WLPP Water Quality Monitoring Program

The WLPP, in cooperation with the Lake Partners Program of the Ministry of the Environment and Climate Change, will complete a significant water sampling program in 2017. Water samples will be taken and physical measurements made  at nine locations. Total phosphorous, calcium and chloride will be measured once a month and every month during the spring, summer and fall.  Secchi depth and temperature readings will also be taken. In collaboration with Watersheds Canada, we will also be using a multi-probe measuring device which will measure the following parameters with depth: Temperature, oxygen, oxygen saturation, pH, specific conductance and alkalinity. Additionally, Secchi depth and temperature measurements will be taken every two weeks. The locations of the sampling sites will cover most sections of the lake and include all of the sites shown on the map below.


This year's analytical work will build on the research done in 2014, 2015, and 2016 and will continue to determine of the year to year trends in phosphorous concentrations throughout the lake. We will also gain important information on the relative sources of phosphorous including contributions from sediments. Of particular interest is the monitoring of White Lake for changes in chemistry and water clarity resulting from the presence of zebra mussels. The significant effects of zebra mussels were first noted in 2016 and it is expected that changes will continue to occur for the next several years. To read the detailed reports on the 2015 and 2016 data, please visit our website at www.WLPP.ca. The reports can be accessed from the home page.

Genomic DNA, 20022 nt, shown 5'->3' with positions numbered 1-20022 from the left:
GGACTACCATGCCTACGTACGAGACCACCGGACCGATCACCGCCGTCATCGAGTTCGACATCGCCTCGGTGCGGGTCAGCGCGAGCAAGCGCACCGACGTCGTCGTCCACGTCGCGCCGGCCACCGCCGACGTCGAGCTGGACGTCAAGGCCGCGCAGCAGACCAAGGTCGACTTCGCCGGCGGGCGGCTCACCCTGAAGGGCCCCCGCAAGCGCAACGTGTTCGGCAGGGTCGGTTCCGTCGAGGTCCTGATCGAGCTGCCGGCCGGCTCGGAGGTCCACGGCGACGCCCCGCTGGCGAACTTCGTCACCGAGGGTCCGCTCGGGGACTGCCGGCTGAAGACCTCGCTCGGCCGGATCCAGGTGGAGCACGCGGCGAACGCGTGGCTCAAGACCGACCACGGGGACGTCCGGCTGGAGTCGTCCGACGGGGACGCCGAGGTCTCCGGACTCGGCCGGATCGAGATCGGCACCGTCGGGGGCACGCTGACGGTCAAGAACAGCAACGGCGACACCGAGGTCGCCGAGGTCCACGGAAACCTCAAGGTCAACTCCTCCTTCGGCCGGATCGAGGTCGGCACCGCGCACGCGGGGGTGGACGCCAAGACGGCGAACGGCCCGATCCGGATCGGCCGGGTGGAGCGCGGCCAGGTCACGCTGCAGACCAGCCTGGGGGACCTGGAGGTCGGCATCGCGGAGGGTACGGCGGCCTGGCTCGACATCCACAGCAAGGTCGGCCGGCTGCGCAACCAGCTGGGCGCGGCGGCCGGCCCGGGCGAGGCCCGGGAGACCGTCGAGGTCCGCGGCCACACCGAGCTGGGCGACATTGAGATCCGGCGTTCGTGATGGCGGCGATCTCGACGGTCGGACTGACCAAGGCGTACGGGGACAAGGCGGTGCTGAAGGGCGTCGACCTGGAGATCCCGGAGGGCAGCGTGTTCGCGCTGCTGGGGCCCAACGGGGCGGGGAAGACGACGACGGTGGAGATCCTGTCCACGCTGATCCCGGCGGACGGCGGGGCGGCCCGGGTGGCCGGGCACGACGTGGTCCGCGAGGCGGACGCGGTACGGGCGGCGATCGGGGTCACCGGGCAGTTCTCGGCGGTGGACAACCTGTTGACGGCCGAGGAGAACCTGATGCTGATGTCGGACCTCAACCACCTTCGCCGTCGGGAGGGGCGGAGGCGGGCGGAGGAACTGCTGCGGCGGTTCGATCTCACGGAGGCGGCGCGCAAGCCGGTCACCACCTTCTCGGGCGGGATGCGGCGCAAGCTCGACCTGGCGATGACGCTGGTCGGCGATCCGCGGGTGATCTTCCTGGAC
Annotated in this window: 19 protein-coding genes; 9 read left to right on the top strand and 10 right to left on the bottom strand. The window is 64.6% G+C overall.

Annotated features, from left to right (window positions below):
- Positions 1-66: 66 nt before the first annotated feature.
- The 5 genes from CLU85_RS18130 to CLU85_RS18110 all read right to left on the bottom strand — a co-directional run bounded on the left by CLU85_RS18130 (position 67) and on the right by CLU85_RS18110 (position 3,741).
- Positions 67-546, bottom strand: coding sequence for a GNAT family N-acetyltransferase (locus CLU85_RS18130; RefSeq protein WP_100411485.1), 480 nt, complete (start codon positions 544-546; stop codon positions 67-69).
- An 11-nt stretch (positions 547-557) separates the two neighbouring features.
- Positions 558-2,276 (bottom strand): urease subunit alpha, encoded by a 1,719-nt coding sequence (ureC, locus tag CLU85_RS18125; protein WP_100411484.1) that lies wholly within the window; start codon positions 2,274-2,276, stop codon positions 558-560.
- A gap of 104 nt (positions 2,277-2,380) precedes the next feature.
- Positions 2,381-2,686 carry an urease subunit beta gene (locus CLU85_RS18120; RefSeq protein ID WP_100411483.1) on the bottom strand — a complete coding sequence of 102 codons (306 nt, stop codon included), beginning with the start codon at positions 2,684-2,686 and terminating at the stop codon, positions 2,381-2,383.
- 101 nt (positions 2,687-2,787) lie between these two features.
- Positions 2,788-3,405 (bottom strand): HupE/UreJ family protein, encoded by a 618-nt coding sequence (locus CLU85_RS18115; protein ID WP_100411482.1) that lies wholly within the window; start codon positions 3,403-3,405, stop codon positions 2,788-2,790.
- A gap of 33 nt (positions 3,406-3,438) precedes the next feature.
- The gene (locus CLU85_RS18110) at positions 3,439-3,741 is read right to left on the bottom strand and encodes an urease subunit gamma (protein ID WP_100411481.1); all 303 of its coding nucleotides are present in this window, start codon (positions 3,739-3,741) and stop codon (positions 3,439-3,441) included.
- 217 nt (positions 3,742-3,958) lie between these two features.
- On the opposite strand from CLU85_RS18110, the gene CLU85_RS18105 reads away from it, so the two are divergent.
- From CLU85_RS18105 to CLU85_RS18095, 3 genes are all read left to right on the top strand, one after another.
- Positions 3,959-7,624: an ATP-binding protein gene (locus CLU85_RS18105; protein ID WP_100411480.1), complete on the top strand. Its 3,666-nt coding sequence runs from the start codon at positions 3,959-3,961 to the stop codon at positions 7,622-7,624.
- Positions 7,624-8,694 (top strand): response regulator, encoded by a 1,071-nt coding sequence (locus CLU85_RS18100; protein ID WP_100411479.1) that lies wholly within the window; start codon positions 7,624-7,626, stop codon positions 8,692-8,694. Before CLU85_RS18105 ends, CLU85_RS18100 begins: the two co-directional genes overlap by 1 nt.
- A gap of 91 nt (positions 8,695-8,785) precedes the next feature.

At least one new initiative will be added to our program this year involving a collaboration with Professor Vermaire from Carleton University. A graduate student under the direction of Professor Vermaire will complete a project likely on the sediments of the lake. We will also continue to monitor  any changes in the amount (volume) of aquatic plants in the lake and to track changes which could be related to human activity, climate change and the presence of zebra mussels. 


Also, we will be taking accurate depth measurements at shallow water sites to monitor lake levels throughout the ice-free season. As part of our 'algae-watch' initiative, we will be looking for algal blooms and the presence of significant blue-green algae populations in the lake which could result in high concentrations of toxins in lake water, which is an important public health issue.




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